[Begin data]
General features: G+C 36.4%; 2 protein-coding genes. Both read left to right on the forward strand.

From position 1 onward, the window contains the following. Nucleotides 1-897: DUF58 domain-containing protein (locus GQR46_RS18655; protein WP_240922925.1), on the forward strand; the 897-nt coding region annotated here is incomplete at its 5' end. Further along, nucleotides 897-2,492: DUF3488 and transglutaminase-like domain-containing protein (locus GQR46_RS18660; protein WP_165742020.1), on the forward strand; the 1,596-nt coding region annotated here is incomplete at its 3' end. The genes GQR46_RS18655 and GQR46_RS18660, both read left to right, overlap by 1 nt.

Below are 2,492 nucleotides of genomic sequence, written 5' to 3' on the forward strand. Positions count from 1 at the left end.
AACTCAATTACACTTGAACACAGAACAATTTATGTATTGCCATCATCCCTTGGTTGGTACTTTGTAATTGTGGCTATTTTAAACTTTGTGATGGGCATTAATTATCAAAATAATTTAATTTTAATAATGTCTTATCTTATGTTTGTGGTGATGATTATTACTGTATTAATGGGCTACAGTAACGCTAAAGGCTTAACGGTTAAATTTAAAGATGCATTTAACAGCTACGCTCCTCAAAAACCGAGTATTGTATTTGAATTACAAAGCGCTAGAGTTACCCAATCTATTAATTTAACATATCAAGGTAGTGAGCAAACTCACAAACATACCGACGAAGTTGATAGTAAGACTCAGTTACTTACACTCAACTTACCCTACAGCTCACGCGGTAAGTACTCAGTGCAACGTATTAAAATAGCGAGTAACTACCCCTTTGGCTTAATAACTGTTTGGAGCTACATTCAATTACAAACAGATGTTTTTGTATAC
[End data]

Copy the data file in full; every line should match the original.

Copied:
General features: G+C 36.4%; 2 protein-coding genes. Both read left to right on the forward strand.

From position 1 onward, the window contains the following. Nucleotides 1-897: DUF58 domain-containing protein (locus GQR46_RS18655; protein WP_240922925.1), on the forward strand; the 897-nt coding region annotated here is incomplete at its 5' end. Further along, nucleotides 897-2,492: DUF3488 and transglutaminase-like domain-containing protein (locus GQR46_RS18660; protein WP_165742020.1), on the forward strand; the 1,596-nt coding region annotated here is incomplete at its 3' end. The genes GQR46_RS18655 and GQR46_RS18660, both read left to right, overlap by 1 nt.

Below are 2,492 nucleotides of genomic sequence, written 5' to 3' on the forward strand. Positions count from 1 at the left end.
AACTCAATTACACTTGAACACAGAACAATTTATGTATTGCCATCATCCCTTGGTTGGTACTTTGTAATTGTGGCTATTTTAAACTTTGTGATGGGCATTAATTATCAAAATAATTTAATTTTAATAATGTCTTATCTTATGTTTGTGGTGATGATTATTACTGTATTAATGGGCTACAGTAACGCTAAAGGCTTAACGGTTAAATTTAAAGATGCATTTAACAGCTACGCTCCTCAAAAACCGAGTATTGTATTTGAATTACAAAGCGCTAGAGTTACCCAATCTATTAATTTAACATATCAAGGTAGTGAGCAAACTCACAAACATACCGACGAAGTTGATAGTAAGACTCAGTTACTTACACTCAACTTACCCTACAGCTCACGCGGTAAGTACTCAGTGCAACGTATTAAAATAGCGAGTAACTACCCCTTTGGCTTAATAACTGTTTGGAGCTACATTCAATTACAAACAGATGTTTTTGTATAC